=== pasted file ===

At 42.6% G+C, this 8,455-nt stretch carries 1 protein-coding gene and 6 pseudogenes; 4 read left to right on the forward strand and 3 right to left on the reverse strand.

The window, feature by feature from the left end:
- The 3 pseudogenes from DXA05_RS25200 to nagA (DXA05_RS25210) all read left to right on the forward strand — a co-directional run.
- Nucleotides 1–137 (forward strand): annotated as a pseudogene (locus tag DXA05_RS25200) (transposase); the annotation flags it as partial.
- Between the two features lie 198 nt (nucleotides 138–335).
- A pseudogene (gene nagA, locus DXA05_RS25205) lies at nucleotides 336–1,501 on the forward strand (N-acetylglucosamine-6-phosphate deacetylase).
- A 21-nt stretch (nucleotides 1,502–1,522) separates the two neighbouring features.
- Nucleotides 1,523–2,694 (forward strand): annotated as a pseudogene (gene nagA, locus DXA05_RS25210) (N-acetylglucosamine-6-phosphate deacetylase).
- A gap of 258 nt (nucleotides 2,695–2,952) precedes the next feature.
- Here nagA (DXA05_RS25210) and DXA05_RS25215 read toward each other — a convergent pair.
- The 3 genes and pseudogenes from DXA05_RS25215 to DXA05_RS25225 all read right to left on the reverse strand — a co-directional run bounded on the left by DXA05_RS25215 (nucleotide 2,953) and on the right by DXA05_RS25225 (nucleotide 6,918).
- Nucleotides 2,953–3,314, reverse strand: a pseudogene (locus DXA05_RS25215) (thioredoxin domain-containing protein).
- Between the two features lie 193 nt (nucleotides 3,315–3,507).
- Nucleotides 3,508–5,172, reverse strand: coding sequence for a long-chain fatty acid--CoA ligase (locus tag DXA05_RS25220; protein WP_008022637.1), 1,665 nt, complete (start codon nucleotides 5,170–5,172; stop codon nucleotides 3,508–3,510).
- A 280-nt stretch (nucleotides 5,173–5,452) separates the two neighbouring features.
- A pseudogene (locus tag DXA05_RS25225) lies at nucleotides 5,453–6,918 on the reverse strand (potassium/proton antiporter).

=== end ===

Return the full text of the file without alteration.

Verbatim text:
At 42.6% G+C, this 8,455-nt stretch carries 1 protein-coding gene and 6 pseudogenes; 4 read left to right on the forward strand and 3 right to left on the reverse strand.

The window, feature by feature from the left end:
- The 3 pseudogenes from DXA05_RS25200 to nagA (DXA05_RS25210) all read left to right on the forward strand — a co-directional run.
- Nucleotides 1–137 (forward strand): annotated as a pseudogene (locus tag DXA05_RS25200) (transposase); the annotation flags it as partial.
- Between the two features lie 198 nt (nucleotides 138–335).
- A pseudogene (gene nagA, locus DXA05_RS25205) lies at nucleotides 336–1,501 on the forward strand (N-acetylglucosamine-6-phosphate deacetylase).
- A 21-nt stretch (nucleotides 1,502–1,522) separates the two neighbouring features.
- Nucleotides 1,523–2,694 (forward strand): annotated as a pseudogene (gene nagA, locus DXA05_RS25210) (N-acetylglucosamine-6-phosphate deacetylase).
- A gap of 258 nt (nucleotides 2,695–2,952) precedes the next feature.
- Here nagA (DXA05_RS25210) and DXA05_RS25215 read toward each other — a convergent pair.
- The 3 genes and pseudogenes from DXA05_RS25215 to DXA05_RS25225 all read right to left on the reverse strand — a co-directional run bounded on the left by DXA05_RS25215 (nucleotide 2,953) and on the right by DXA05_RS25225 (nucleotide 6,918).
- Nucleotides 2,953–3,314, reverse strand: a pseudogene (locus DXA05_RS25215) (thioredoxin domain-containing protein).
- Between the two features lie 193 nt (nucleotides 3,315–3,507).
- Nucleotides 3,508–5,172, reverse strand: coding sequence for a long-chain fatty acid--CoA ligase (locus tag DXA05_RS25220; protein WP_008022637.1), 1,665 nt, complete (start codon nucleotides 5,170–5,172; stop codon nucleotides 3,508–3,510).
- A 280-nt stretch (nucleotides 5,173–5,452) separates the two neighbouring features.
- A pseudogene (locus tag DXA05_RS25225) lies at nucleotides 5,453–6,918 on the reverse strand (potassium/proton antiporter).